Bitcoin drops below key $9,000 level on Coinbase

  • The decline followed reports that raised worries about increased regulation in India and potential price manipulation at a major exchange.
  • Fundstrat's Tom Lee, the only major Wall Street strategist to issue formal price targets on bitcoin, said two weeks ago that $9,000 is a "major low" for bitcoin and "the biggest buying opportunity in 2018."
  • The $9,000 to $10,000 price range has been a difficult one for bitcoin to break below since first topping $10,000 in late November.

Bitcoin dropped Thursday to trade below $9,000, a critical level of support that many analysts are watching. The decline followed reports that raised worries about increased regulation in India and potential price manipulation at a major exchange.

The digital currency fell nearly 13 percent to a low around $8,810 in late morning trading, ET, on Coinbase, the leading U.S. marketplace for trading major cryptocurrencies. For about 40 minutes, Coinbase also reported issues with a provider of SMS 2-factor authentication that was impacting "user sign-in, signups, and confirmations for sensitive actions," according to the company's status website.

Bitcoin recovered slightly in afternoon trading to just above $9,100.

CoinDesk's bitcoin price index, which tracks prices from four major cryptocurrency exchanges including Coinbase, also briefly fell below $9,000 and was trading near $9,152 as of 3:55 p.m., ET. CME's and Cboe's bitcoin futures contracts for February both fell below $9,000 as well and hovered around $8,900 in afternoon trading.

Bitcoin performance in the last 24 hours

Source: Coinbase

The drop came after comments from India's minister of finance, Arun Jaitley, that raised concerns about increased regulation on cryptocurrencies in the country.

The New York Times also reported Wednesday that an increasing number of digital currency investors are worried the price of bitcoin and other digital currencies have been inflated by cryptocurrency exchange Bitfinex, which is included in CoinDesk's price index. Bloomberg reported Tuesday that in December, the U.S. Commodity Futures and Trading Commission subpoenaed Bitfinex and a cryptocurrency company called Tether, which is run by many of the same executives.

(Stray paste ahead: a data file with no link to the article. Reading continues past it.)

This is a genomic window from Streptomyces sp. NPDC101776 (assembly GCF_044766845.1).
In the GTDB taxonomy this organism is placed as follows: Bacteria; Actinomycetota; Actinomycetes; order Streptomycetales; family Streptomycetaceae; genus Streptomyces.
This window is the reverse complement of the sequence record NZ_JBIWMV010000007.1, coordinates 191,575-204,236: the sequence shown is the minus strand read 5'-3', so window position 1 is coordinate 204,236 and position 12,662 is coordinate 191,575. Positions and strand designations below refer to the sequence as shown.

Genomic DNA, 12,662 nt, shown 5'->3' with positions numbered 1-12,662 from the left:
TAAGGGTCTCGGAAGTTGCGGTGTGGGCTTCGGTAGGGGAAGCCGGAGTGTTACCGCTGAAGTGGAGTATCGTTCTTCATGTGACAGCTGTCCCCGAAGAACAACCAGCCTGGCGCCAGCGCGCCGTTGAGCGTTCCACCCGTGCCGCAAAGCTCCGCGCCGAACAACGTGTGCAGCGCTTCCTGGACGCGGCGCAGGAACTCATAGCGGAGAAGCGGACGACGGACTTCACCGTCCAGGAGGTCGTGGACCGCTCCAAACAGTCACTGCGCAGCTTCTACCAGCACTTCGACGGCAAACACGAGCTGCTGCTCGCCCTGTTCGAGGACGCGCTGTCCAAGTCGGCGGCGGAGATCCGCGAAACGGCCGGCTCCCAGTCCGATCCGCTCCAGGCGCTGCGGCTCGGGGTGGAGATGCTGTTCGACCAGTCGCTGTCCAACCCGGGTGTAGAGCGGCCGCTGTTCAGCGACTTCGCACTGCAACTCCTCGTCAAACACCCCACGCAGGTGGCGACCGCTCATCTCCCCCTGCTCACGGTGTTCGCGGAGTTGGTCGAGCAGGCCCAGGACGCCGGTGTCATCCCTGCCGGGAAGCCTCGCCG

Representatives for Bitfinex and Tether did not immediately respond to a CNBC request for comment.

"Concerns over tether are a minor contributing factor" to bitcoin's decline, Ari Paul, chief investment officer at cryptocurrency investment firm BlockTower Capital, said in an email. "After the parabolic rally into mid-January, the market remains generally in corrective mode where minor bearish headlines are piling on to the fearful sentiment."

Despite bitcoin's dip below $9,000 Thursday, the cryptocurrency held close to the psychologically key level in midday trading.

Fundstrat's Tom Lee, the only major Wall Street strategist to issue formal price targets on bitcoin, said two weeks ago that $9,000 is a "major low" for bitcoin and "the biggest buying opportunity in 2018."

In that Jan. 18 report, Lee also raised his year-end price target for bitcoin to $25,000.

Bitcoin three-month performance

Source: CoinDesk, CNBC

Other investors are keeping a close eye on the $9,000 to $10,000 range.

Earlier this week, Joe DiPasquale, founder and CEO of BitBull Capital, a cryptofund that invests in other cryptofunds, told CNBC that hedge-fund managers he spoke with "are pretty encouraged now for the defining of a new bottom for bitcoin around $10,000. It's a support level that can be moved up from."

The $9,000 to $10,000 price range has been a difficult one for bitcoin to break below since it first topped $10,000 in late November. In January, bitcoin fell below $10,000 three times but always recovered, according to CoinDesk. Thursday's levels below $9,000 marked the cryptocurrency's lowest in just over two months.

"Lots of news regarding regulation is causing the market to panic," said Nick Kirk, quantitative developer and data scientist at Cypher Capital, a cyrptocurrency trading firm.

India's Jaitley said in a speech Thursday that the government "does not consider cryptocurrencies legal tender or coin and will take all measures to eliminate use of these cryptoassets in financing illegitimate activities or as part of the payment system," according to a transcript from The Hindu. Jaitley also said the Indian government will explore the potentials of the blockchain technology, which is behind bitcoin and other cryptocurrencies.

"We think ethereum will outperform bitcoin by a country mile," Kirk said. "We think the war between bitcoin and bitcoin cash is having a negative effect on bitcoin sentiment."

Ethereum erased earlier gains and was trading 9 percent lower near $1,018, according to CoinMarketCap. Bitcoin cash, which split off from bitcoin in August, fell 14.5 percent to $1,271.

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